With the controversy still raging over the TalkTalk cyber-attack still in the news, I remembered a short piece "False Identity" that Clare Stelling wrote for the group a while ago. It is highly relevant with the brouhaha about a person's identity and how can you prove this. I have included the extract below. It is probably based on an actual incident. This still goes on today.
Mrs. Mortimer,late fifties, writes at a table in the centre of the stage. Stage left, Sam, late twenties, enters, and sits in the unoccupied chair, stretching out his legs. Mrs. Mortimer gives him a strange look.
Sam: Is it possible to get a little privacy around here? We should be in an office.
Mrs. Mortimer: That would not be possible. The open space is more user-friendly and customers enjoy the music.
Sam: Vivaldi's Four Seasons.
Mrs Mortimer: You do surprise me.
Sam: People can still overhear what I am saying. Why has it taken more than twenty minutes to see you when all you have been doing is scribbling circles on your note pad?
Mrs Mortimer: You will have to speak more clearly and not mumble. What is this appointment about?
Sam: Well, the cashier at the counter referred me to you because she could not understand what I was speaking of. My father is unable to come to the bank today because he is unwell. I have a cheque here for £1,700, in his name because he has power of attorney for my uncle, and the money is payment for the care home in which my uncle is imprisoned.
Sam hands her a number of papers; Mrs Mortimer studies them.
Mrs Mortimer: These appear to be in order. Have you any identification, sir?
Sam: I brought my birth certificate.
Mrs. Mortimer: I am afraid a birth certificate is not an acceptable form of identification.
Mrs Mortimer: Our regulations clearly state, as your father should have told you, that a passport, identification card, are acceptable forms of identification to prove whom the customer claims he is.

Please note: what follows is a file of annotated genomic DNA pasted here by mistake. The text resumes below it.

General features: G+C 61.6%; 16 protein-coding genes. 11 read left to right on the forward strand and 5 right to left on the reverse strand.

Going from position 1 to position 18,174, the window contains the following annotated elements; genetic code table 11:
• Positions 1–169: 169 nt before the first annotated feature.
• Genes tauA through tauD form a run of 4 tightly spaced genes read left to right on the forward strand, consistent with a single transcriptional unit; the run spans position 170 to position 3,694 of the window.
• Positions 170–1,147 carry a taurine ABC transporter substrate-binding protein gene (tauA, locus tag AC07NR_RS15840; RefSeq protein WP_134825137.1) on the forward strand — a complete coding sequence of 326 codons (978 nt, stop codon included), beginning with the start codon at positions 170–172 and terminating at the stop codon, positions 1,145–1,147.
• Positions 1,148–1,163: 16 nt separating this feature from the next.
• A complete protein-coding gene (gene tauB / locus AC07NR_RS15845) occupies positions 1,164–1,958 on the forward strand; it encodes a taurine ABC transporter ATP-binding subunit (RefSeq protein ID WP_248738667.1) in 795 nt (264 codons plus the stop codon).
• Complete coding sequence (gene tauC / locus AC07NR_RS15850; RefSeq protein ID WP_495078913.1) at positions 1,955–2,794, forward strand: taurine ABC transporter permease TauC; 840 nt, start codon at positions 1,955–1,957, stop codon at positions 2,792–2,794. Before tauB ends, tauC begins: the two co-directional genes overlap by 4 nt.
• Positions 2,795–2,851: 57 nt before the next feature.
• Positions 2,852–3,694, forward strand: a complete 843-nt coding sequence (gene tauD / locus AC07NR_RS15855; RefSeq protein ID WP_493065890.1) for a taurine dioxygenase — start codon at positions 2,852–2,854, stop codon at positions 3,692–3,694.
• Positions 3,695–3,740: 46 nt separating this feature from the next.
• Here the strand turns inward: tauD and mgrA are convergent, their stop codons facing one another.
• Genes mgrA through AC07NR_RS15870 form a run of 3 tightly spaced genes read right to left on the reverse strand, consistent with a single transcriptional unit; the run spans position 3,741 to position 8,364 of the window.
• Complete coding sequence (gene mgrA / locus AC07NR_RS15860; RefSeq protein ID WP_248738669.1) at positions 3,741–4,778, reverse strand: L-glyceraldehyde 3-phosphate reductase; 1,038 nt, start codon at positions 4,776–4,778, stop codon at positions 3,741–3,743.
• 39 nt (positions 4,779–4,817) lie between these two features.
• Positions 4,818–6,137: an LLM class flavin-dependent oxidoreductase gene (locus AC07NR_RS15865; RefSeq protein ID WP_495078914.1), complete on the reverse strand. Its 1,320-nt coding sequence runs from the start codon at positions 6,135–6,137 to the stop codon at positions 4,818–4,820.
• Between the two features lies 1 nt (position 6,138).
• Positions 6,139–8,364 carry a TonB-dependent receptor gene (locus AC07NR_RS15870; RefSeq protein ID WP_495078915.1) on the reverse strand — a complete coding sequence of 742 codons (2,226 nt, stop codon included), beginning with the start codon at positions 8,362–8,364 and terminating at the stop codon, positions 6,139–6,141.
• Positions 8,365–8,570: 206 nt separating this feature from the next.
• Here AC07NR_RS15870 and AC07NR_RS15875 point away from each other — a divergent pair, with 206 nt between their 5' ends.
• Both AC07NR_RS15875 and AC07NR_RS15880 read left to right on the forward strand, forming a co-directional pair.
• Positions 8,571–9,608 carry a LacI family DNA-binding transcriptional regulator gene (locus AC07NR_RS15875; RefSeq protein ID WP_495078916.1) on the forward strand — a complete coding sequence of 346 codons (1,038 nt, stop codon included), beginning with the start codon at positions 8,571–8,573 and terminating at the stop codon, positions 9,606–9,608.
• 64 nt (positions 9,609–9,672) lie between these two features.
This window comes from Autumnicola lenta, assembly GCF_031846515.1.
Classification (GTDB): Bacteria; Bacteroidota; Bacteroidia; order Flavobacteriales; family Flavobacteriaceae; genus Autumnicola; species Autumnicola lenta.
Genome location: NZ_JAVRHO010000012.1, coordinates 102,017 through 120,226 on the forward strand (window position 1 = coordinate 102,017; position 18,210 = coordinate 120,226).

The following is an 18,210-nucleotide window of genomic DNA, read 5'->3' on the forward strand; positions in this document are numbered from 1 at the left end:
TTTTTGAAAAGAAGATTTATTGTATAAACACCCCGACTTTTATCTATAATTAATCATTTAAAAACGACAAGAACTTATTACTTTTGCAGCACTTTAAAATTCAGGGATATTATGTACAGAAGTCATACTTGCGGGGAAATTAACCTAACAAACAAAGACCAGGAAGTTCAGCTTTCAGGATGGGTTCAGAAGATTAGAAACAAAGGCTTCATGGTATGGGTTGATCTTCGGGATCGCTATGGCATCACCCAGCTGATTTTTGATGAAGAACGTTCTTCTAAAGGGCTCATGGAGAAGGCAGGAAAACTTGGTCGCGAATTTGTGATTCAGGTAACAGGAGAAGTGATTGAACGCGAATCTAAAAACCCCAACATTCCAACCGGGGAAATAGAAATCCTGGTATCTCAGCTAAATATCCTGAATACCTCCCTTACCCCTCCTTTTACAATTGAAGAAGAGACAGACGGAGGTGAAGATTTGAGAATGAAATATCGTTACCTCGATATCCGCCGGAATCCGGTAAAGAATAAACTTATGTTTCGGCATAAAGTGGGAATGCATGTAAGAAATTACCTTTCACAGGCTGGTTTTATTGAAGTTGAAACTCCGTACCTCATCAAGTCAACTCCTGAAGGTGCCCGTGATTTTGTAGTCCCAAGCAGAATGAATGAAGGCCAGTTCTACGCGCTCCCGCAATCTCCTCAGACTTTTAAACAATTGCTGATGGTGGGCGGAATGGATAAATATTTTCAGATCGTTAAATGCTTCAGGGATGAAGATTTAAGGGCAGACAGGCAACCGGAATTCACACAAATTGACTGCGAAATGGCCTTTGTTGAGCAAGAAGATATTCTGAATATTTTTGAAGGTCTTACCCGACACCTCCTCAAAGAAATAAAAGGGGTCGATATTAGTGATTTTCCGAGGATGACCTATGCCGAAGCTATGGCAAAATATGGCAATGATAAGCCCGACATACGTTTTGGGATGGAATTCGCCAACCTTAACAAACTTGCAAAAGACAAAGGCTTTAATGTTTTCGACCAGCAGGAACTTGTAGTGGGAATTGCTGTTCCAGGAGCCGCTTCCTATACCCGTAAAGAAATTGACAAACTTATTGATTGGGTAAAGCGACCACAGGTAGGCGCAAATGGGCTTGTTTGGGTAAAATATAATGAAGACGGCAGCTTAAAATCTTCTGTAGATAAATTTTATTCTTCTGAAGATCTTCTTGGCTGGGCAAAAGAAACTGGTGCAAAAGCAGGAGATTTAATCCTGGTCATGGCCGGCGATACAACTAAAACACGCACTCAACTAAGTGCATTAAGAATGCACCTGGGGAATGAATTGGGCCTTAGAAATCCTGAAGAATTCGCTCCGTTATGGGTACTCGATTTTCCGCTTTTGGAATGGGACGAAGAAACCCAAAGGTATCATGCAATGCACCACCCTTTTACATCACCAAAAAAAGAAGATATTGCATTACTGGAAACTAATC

Sam: Why isn't a birth certficate acceptable? It proves I was born in this bloody country. That's been good enough for me so far.
Mrs. Mortimer: Young man, you could have picked the birth certificate up in the street.
Sam: Are you a comedian? I found this birth certificate on the road and seem to know all the background detail of the person named. I can tell you where he lived, what schools he went to, then I make up a story about drawing money from his father's account, and hope that I am not arrested for fraud while I speak with you.
Mrs. Mortimer: I am just following company regulations, sir.
Sam: I fail to see your argument. I told you what I could name about my past. If I was not whom I said I was, how would I know this?
Mrs. Mortimer: You are wasting my time. I have other customers to see.
Sam: What if I gave you my tax returns from my employer?
Mrs. Mortimer: That still does not state who you are.
Sam: How the hell can you have an i.d. card if you have not got a birth certificate in the first place?
Mrs: Mortimer: Don't raise your voice to me. Have you got a bank account?
Sam: No. I do not intend to open one. I always pay in cash so I am not spied on. Do you wonder why people hate banks and building societies?
Mrs. Mortimer: That will be quite enough of that.
Sam: I have not finished, madam. I have no criminal record and I feel like a criminal here because your rules say that I have no identity. That's bullshit! (Stands up). Now, if I remember where I live, I will have to go home, get my father out of bed, and have our next door neighbour drive him here. If I were he, I would draw all my money out of this place.
Mrs. Mortimer: I have told you our position,sir.
Sam: What if I brought a friend in to prove who I am?
Mrs. Mortimer: That would still not suffice. There is a leaflet you can ask for at the counter about what is an acceptable form of identification. I do apologize.
Sam, infuriated, sighs.
Sam: Thanks for nothing, mam. Dad will have something to say about this.
Sam exits angrily, stage left, as Mrs. Mortimer, brushing an invisible strand of hair from her face, looks around to make sure no one has been listening as she picks up her pen as the lights come down.
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